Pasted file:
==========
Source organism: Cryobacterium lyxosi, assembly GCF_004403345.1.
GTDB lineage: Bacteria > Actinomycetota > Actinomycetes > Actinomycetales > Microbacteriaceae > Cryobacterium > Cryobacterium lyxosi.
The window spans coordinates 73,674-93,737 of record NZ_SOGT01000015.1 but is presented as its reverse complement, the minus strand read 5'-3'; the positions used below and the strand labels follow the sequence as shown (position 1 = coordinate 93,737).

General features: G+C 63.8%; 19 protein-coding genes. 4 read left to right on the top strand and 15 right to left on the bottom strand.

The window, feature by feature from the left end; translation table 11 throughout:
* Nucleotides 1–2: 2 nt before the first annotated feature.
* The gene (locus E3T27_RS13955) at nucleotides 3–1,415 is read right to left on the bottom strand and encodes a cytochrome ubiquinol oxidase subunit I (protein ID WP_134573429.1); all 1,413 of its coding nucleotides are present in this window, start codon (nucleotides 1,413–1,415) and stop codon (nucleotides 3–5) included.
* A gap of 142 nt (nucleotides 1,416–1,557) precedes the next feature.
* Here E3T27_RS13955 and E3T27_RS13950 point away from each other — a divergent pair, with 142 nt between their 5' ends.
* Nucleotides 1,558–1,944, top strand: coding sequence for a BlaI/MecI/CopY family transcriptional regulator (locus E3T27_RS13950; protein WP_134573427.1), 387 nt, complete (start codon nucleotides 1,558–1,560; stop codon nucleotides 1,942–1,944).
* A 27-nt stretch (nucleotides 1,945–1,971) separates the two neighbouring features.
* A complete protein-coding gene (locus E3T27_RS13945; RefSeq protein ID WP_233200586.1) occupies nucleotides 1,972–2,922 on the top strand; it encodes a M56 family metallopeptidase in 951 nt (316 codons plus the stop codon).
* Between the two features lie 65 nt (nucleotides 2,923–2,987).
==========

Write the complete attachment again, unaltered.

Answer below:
Source organism: Cryobacterium lyxosi, assembly GCF_004403345.1.
GTDB lineage: Bacteria > Actinomycetota > Actinomycetes > Actinomycetales > Microbacteriaceae > Cryobacterium > Cryobacterium lyxosi.
The window spans coordinates 73,674-93,737 of record NZ_SOGT01000015.1 but is presented as its reverse complement, the minus strand read 5'-3'; the positions used below and the strand labels follow the sequence as shown (position 1 = coordinate 93,737).

General features: G+C 63.8%; 19 protein-coding genes. 4 read left to right on the top strand and 15 right to left on the bottom strand.

The window, feature by feature from the left end; translation table 11 throughout:
* Nucleotides 1–2: 2 nt before the first annotated feature.
* The gene (locus E3T27_RS13955) at nucleotides 3–1,415 is read right to left on the bottom strand and encodes a cytochrome ubiquinol oxidase subunit I (protein ID WP_134573429.1); all 1,413 of its coding nucleotides are present in this window, start codon (nucleotides 1,413–1,415) and stop codon (nucleotides 3–5) included.
* A gap of 142 nt (nucleotides 1,416–1,557) precedes the next feature.
* Here E3T27_RS13955 and E3T27_RS13950 point away from each other — a divergent pair, with 142 nt between their 5' ends.
* Nucleotides 1,558–1,944, top strand: coding sequence for a BlaI/MecI/CopY family transcriptional regulator (locus E3T27_RS13950; protein WP_134573427.1), 387 nt, complete (start codon nucleotides 1,558–1,560; stop codon nucleotides 1,942–1,944).
* A 27-nt stretch (nucleotides 1,945–1,971) separates the two neighbouring features.
* A complete protein-coding gene (locus E3T27_RS13945; RefSeq protein ID WP_233200586.1) occupies nucleotides 1,972–2,922 on the top strand; it encodes a M56 family metallopeptidase in 951 nt (316 codons plus the stop codon).
* Between the two features lie 65 nt (nucleotides 2,923–2,987).